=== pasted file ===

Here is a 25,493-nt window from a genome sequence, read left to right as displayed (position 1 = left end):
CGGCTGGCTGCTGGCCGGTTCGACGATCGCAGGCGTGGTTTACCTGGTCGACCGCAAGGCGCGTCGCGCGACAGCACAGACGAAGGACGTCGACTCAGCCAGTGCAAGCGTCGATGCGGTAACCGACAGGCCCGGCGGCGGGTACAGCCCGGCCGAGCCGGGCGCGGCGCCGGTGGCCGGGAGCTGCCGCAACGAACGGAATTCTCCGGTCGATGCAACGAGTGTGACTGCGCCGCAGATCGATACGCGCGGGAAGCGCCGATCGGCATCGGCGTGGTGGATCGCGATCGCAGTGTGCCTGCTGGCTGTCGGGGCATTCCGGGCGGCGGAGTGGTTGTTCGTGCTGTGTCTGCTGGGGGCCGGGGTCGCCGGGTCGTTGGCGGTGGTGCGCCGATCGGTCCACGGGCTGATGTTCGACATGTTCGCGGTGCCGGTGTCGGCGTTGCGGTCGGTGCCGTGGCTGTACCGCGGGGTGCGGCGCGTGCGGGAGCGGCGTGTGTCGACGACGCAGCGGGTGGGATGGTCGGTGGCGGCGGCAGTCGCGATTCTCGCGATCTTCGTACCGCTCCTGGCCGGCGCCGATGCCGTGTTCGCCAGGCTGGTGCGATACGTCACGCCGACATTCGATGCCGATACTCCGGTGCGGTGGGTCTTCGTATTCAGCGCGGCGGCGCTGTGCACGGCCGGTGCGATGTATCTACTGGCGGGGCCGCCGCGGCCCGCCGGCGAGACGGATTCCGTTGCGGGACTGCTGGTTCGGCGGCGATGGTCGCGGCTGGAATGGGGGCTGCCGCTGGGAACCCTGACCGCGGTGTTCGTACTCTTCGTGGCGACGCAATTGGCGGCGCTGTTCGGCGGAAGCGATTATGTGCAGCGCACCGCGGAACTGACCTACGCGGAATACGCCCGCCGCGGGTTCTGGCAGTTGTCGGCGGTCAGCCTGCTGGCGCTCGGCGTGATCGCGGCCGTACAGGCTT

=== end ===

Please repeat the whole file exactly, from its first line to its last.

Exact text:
Here is a 25,493-nt window from a genome sequence, read left to right as displayed (position 1 = left end):
CGGCTGGCTGCTGGCCGGTTCGACGATCGCAGGCGTGGTTTACCTGGTCGACCGCAAGGCGCGTCGCGCGACAGCACAGACGAAGGACGTCGACTCAGCCAGTGCAAGCGTCGATGCGGTAACCGACAGGCCCGGCGGCGGGTACAGCCCGGCCGAGCCGGGCGCGGCGCCGGTGGCCGGGAGCTGCCGCAACGAACGGAATTCTCCGGTCGATGCAACGAGTGTGACTGCGCCGCAGATCGATACGCGCGGGAAGCGCCGATCGGCATCGGCGTGGTGGATCGCGATCGCAGTGTGCCTGCTGGCTGTCGGGGCATTCCGGGCGGCGGAGTGGTTGTTCGTGCTGTGTCTGCTGGGGGCCGGGGTCGCCGGGTCGTTGGCGGTGGTGCGCCGATCGGTCCACGGGCTGATGTTCGACATGTTCGCGGTGCCGGTGTCGGCGTTGCGGTCGGTGCCGTGGCTGTACCGCGGGGTGCGGCGCGTGCGGGAGCGGCGTGTGTCGACGACGCAGCGGGTGGGATGGTCGGTGGCGGCGGCAGTCGCGATTCTCGCGATCTTCGTACCGCTCCTGGCCGGCGCCGATGCCGTGTTCGCCAGGCTGGTGCGATACGTCACGCCGACATTCGATGCCGATACTCCGGTGCGGTGGGTCTTCGTATTCAGCGCGGCGGCGCTGTGCACGGCCGGTGCGATGTATCTACTGGCGGGGCCGCCGCGGCCCGCCGGCGAGACGGATTCCGTTGCGGGACTGCTGGTTCGGCGGCGATGGTCGCGGCTGGAATGGGGGCTGCCGCTGGGAACCCTGACCGCGGTGTTCGTACTCTTCGTGGCGACGCAATTGGCGGCGCTGTTCGGCGGAAGCGATTATGTGCAGCGCACCGCGGAACTGACCTACGCGGAATACGCCCGCCGCGGGTTCTGGCAGTTGTCGGCGGTCAGCCTGCTGGCGCTCGGCGTGATCGCGGCCGTACAGGCTT